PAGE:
Although the agreement also provides, in paragraph 4, that "fighter shall box and otherwise engage in the bouts arranged by promoter . . . as mutually agreed upon by fighter and promoter," the testimony revealed that if the fighter, for whatever reasons, refused to fight, there was really nothing that the promoter could do about it. However, it is usually in the fighter's interest to engage in bouts that the promoter arranges, because it is in the economic interest of both that the fighter fights in bouts that can be arranged. Nonetheless, the testimony provided examples of disputes which arise between a fighter and a promoter, where the parties disagree as to whether a particular fight, because of the identity of the opponent, the location, the purse, etc., is in the best interest of the fighter and/or the promoter. There was substantial testimony that such recent disagreements between Marchio and Letterlough have caused their past close relationship to deteriorate.
Marchio testified extensively to his efforts over several years to develop Letterlough into a well known fighter and support him financially. Plaintiff's own testimony was detailed and persuasive on this point. Plaintiff testified that he conveyed a residence in Reading, Pennsylvania worth $27,000 to Letterlough to provide him with a place to live and helped support him financially, by advancing to Letterlough over $100,000 in cash. In his testimony, which the Court also finds generally credible, Letterlough acknowledged Marchio's support in the early years of their relationship, but testified that Marchio had recently stopped giving financial support to him, which was one of the reasons why Letterlough went to Defendant Marley for a new managerial contract.*fn2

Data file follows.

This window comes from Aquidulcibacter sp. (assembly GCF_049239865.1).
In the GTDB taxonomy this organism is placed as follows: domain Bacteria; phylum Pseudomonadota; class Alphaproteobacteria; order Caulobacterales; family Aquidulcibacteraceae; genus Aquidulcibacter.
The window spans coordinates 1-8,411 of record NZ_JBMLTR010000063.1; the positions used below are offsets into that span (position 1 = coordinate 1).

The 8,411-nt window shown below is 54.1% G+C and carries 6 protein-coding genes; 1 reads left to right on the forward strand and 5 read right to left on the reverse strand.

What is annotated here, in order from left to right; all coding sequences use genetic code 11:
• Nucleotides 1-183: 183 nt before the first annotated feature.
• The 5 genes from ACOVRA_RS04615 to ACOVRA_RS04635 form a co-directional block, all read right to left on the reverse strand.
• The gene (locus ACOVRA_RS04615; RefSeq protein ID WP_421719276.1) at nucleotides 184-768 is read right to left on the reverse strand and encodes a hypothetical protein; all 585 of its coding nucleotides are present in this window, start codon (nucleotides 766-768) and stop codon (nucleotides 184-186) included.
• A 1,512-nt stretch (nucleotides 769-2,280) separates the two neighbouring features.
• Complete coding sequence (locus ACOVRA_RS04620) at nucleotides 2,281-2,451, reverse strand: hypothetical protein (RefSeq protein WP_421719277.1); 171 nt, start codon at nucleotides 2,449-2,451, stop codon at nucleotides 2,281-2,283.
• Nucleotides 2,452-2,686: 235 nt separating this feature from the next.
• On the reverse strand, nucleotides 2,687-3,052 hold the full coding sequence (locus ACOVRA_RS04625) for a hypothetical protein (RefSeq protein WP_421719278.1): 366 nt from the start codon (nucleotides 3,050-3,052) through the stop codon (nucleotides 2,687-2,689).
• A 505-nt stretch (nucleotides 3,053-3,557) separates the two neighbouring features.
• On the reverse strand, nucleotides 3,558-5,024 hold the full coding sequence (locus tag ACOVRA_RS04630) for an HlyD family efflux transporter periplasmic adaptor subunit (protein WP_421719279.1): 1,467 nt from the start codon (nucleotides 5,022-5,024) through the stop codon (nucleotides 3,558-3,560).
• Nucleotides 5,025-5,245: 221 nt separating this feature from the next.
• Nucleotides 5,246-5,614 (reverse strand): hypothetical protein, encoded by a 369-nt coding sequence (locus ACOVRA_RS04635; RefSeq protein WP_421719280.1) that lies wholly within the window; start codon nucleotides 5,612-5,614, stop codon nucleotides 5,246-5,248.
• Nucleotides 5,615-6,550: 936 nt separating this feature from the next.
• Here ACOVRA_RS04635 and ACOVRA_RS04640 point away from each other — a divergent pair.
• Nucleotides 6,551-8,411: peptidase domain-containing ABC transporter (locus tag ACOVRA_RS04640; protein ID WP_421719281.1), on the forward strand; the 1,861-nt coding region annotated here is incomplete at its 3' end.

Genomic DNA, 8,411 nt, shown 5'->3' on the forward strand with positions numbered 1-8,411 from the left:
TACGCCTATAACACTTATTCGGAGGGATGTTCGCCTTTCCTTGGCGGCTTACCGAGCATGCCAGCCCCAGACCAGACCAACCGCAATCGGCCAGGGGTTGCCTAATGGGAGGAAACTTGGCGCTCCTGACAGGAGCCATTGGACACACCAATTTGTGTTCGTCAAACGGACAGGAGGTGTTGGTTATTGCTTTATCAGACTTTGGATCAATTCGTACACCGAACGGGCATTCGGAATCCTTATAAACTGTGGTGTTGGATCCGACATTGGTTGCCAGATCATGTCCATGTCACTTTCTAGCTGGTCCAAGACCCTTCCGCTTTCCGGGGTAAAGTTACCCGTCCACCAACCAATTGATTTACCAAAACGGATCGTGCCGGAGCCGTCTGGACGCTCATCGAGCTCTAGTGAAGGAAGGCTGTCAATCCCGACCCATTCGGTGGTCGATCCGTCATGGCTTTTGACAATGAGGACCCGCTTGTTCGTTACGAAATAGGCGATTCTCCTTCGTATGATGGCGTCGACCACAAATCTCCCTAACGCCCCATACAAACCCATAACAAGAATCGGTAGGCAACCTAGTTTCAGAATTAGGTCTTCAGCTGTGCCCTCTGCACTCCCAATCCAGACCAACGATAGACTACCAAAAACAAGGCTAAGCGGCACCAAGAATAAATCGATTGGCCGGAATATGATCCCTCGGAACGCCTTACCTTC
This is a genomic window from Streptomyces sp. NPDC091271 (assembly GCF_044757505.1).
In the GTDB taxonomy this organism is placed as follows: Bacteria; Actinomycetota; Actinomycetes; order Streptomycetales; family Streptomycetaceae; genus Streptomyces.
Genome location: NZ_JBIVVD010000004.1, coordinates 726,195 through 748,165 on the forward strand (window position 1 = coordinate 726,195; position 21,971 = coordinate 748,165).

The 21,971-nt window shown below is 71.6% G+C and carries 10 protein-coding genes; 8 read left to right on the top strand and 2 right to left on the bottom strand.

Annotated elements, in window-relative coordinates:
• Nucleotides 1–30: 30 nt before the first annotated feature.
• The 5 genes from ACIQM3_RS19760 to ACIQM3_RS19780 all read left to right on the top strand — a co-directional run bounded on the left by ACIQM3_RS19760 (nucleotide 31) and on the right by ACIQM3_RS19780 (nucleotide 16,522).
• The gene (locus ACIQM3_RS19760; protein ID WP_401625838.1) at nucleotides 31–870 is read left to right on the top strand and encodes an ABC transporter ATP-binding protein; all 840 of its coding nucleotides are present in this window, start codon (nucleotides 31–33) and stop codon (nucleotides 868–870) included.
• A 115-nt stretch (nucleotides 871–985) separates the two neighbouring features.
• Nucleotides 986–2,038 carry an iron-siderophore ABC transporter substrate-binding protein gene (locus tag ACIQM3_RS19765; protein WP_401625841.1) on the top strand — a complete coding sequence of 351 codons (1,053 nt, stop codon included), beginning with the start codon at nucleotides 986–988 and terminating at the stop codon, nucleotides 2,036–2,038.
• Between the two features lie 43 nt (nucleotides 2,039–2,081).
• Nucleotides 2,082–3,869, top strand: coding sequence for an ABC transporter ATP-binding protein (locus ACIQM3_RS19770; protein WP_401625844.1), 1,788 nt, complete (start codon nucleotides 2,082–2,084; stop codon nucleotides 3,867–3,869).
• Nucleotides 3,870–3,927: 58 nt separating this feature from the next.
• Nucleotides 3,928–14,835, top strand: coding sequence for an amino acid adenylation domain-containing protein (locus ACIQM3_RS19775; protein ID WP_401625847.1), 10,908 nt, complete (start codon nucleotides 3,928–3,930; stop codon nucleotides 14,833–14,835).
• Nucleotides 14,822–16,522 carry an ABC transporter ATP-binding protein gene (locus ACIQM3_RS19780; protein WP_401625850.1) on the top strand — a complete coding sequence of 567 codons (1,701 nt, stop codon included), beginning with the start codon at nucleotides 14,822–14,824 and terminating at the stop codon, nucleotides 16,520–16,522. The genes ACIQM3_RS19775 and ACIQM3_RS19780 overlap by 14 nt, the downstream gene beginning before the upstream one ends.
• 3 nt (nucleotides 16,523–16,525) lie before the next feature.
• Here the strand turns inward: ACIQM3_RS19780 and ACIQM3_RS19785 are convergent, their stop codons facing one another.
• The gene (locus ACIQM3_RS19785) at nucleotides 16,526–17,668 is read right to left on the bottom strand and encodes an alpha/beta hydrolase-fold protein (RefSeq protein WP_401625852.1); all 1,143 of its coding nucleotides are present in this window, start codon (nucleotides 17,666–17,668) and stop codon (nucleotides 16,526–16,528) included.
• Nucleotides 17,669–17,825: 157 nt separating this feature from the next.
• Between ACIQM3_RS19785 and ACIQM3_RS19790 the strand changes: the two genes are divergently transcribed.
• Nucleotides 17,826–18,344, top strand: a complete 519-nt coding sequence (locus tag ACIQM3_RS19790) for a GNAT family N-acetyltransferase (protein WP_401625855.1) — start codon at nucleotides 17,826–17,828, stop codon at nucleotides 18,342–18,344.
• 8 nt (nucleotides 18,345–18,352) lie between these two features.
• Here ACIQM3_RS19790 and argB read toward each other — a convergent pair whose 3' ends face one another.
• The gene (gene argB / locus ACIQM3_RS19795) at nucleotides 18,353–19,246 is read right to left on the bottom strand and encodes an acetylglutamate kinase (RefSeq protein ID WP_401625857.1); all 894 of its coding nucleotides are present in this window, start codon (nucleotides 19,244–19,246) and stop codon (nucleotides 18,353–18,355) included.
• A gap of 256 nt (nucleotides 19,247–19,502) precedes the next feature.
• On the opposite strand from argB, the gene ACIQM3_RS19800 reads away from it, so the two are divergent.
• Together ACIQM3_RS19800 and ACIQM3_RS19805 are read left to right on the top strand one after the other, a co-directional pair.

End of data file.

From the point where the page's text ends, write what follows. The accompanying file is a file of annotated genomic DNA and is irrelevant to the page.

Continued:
Exhibit P-9 contains a summary of the professional fights in which Letterlough has engaged. in most of these fights, Marchio was the sole promoter, but in several of them, Marchio served as co-promoter. He is listed as promoter or co-promoter in all of Letterlough's fights. There was testimony about the financial aspects of each bout. Letterlough's record is considered, under the testimony, to be very good in that he has won 18 bouts, lost 3, and one came to a draw. There was testimony that he is a potential world championship contender, who has been on television on several occasions, and is able to attract significant attention in the fighting world, and recently, substantial purses.